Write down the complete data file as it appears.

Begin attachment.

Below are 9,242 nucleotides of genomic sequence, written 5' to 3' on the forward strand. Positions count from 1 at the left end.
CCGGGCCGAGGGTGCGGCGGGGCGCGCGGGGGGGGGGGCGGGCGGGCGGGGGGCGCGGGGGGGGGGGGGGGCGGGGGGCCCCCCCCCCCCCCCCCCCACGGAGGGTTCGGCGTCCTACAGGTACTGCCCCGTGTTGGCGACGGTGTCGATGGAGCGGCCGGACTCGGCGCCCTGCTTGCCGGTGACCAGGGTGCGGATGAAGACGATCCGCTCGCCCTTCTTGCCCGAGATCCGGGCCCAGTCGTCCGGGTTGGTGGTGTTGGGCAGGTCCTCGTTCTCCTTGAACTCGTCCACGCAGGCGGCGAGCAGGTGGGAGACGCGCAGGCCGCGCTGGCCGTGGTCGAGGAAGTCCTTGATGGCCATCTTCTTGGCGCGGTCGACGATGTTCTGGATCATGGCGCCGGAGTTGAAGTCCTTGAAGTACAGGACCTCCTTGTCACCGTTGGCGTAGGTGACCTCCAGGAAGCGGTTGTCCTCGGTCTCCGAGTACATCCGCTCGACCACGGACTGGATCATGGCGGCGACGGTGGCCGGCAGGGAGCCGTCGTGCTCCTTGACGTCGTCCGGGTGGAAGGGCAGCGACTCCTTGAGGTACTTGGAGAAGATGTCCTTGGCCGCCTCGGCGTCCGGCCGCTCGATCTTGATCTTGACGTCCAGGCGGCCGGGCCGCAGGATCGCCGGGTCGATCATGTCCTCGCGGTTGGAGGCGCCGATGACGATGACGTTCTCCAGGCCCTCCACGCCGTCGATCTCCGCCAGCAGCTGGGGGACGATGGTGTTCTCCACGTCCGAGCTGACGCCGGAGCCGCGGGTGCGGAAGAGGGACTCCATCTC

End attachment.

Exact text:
Below are 9,242 nucleotides of genomic sequence, written 5' to 3' on the forward strand. Positions count from 1 at the left end.
CCGGGCCGAGGGTGCGGCGGGGCGCGCGGGGGGGGGGGCGGGCGGGCGGGGGGCGCGGGGGGGGGGGGGGGCGGGGGGCCCCCCCCCCCCCCCCCCCACGGAGGGTTCGGCGTCCTACAGGTACTGCCCCGTGTTGGCGACGGTGTCGATGGAGCGGCCGGACTCGGCGCCCTGCTTGCCGGTGACCAGGGTGCGGATGAAGACGATCCGCTCGCCCTTCTTGCCCGAGATCCGGGCCCAGTCGTCCGGGTTGGTGGTGTTGGGCAGGTCCTCGTTCTCCTTGAACTCGTCCACGCAGGCGGCGAGCAGGTGGGAGACGCGCAGGCCGCGCTGGCCGTGGTCGAGGAAGTCCTTGATGGCCATCTTCTTGGCGCGGTCGACGATGTTCTGGATCATGGCGCCGGAGTTGAAGTCCTTGAAGTACAGGACCTCCTTGTCACCGTTGGCGTAGGTGACCTCCAGGAAGCGGTTGTCCTCGGTCTCCGAGTACATCCGCTCGACCACGGACTGGATCATGGCGGCGACGGTGGCCGGCAGGGAGCCGTCGTGCTCCTTGACGTCGTCCGGGTGGAAGGGCAGCGACTCCTTGAGGTACTTGGAGAAGATGTCCTTGGCCGCCTCGGCGTCCGGCCGCTCGATCTTGATCTTGACGTCCAGGCGGCCGGGCCGCAGGATCGCCGGGTCGATCATGTCCTCGCGGTTGGAGGCGCCGATGACGATGACGTTCTCCAGGCCCTCCACGCCGTCGATCTCCGCCAGCAGCTGGGGGACGATGGTGTTCTCCACGTCCGAGCTGACGCCGGAGCCGCGGGTGCGGAAGAGGGACTCCATCTC